In “The Poetics of Sound”, originally in Technicians of the Sacred and reprinted in Pre-Faces & Other Writing (New York: New Directions, 1981), pp. 144-45, Jerome Rothenberg provides a relevant commentary on an aborigine rain chant--“Dad a da da / Dad a da da / Dad a da da / Da kata kai”: “Sounds only. No meaning, they say, in the words of the song, or no meaning you can get at by translation into-other-words; & yet it functions; the meaning contained then in how it’s made to function. So here the key is in the ‘spell’ & in the belief behind the ‘spell’--or in a whole system of beliefs, in magic, in the power of sound & breath & ritual to move an object toward ends determined by the poet-magus. Said the Navajo chanter . . .: ‘The words have no meaning, but the song means’. . . . Such special languages--meaningless &/or mysterious--are a small but nearly universal aspect of ‘primitive-&-archaic’ poetry. They may involve (1) purely invented, meaningless sounds, (2) distortion of ordinary words & syntax, (3) ancient words emptied of their (long since forgotten) meanings, (4) words borrowed from other languages.” Back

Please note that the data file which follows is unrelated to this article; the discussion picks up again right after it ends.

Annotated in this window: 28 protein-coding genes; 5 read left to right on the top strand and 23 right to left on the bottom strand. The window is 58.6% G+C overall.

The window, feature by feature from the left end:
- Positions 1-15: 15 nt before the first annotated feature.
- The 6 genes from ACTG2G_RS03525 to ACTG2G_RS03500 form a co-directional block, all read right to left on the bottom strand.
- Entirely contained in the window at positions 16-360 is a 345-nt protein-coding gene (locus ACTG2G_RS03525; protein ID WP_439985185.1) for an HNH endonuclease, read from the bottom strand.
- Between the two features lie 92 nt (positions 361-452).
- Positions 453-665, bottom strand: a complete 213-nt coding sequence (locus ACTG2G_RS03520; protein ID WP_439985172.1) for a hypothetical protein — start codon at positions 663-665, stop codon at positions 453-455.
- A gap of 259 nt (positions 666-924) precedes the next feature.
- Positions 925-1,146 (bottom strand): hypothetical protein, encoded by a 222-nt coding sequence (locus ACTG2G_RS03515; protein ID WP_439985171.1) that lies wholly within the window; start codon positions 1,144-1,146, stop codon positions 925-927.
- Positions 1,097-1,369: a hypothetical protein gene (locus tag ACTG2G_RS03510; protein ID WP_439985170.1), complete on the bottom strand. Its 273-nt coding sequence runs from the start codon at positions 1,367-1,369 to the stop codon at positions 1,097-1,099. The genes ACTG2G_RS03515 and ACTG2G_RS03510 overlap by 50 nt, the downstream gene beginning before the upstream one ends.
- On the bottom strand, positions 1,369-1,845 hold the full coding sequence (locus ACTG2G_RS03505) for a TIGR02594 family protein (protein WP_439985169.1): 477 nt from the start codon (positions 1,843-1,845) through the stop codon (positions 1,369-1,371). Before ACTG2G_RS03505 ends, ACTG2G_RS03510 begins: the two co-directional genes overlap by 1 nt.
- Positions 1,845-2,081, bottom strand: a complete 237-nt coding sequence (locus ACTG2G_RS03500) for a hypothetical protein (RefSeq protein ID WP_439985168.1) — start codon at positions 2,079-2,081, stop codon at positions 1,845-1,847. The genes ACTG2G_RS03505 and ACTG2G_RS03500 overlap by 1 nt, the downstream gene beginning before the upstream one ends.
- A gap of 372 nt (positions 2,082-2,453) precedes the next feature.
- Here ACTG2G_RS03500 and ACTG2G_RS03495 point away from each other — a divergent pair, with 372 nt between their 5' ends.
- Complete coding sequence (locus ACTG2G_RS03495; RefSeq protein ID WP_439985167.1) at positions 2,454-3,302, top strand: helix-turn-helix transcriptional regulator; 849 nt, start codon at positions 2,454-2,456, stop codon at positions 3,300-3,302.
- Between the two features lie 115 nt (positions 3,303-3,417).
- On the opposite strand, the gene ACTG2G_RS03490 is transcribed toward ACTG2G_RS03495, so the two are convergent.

31. Michel Leiris, “Jazz”, interview ed. and tr. Michael Haggerty, in Sulfur 15 (1986), p. 103. Back

  32. Leiris, “Acted Theater and Lived Theater in the Zar Cult”, tr. James Clifford, in Sulfur 15 (1986), p. 115 and, just following, p. 117; first set of italics added. Back

  33. The Greek Magical Papyri in Translation, including the Demotic Spells, Vol. 1: Texts, ed. Hans Dieter Betz (Chicago: University of Chicago Press, 1986). As a typographic, pictographic, lexical, indexical, and syntactic extravaganza, this work suggests, without necessarily intending to, the richness of “antiabsorbiana” that can be found in scholarly translations of obscure and occult material. This book is then close to the sort of text Armand Schwerner parodies/honors in The Tablets. “PGM L. 1-18: . . . out of . . . and if their principal (lots?) should [fall] on the side of [the lots] of ‘Tyche’ or ‘Daimon’ [it is good?] for a spell (?) concerning sorcery / --the same principal (tosses?) of the lot producing the same results, with ‘Tyche’ or ‘Daimon’ being an excellent toss.” (p.283) The book also contains pages of spells using beyonsense magical words such as Khlebnikov discusses. Back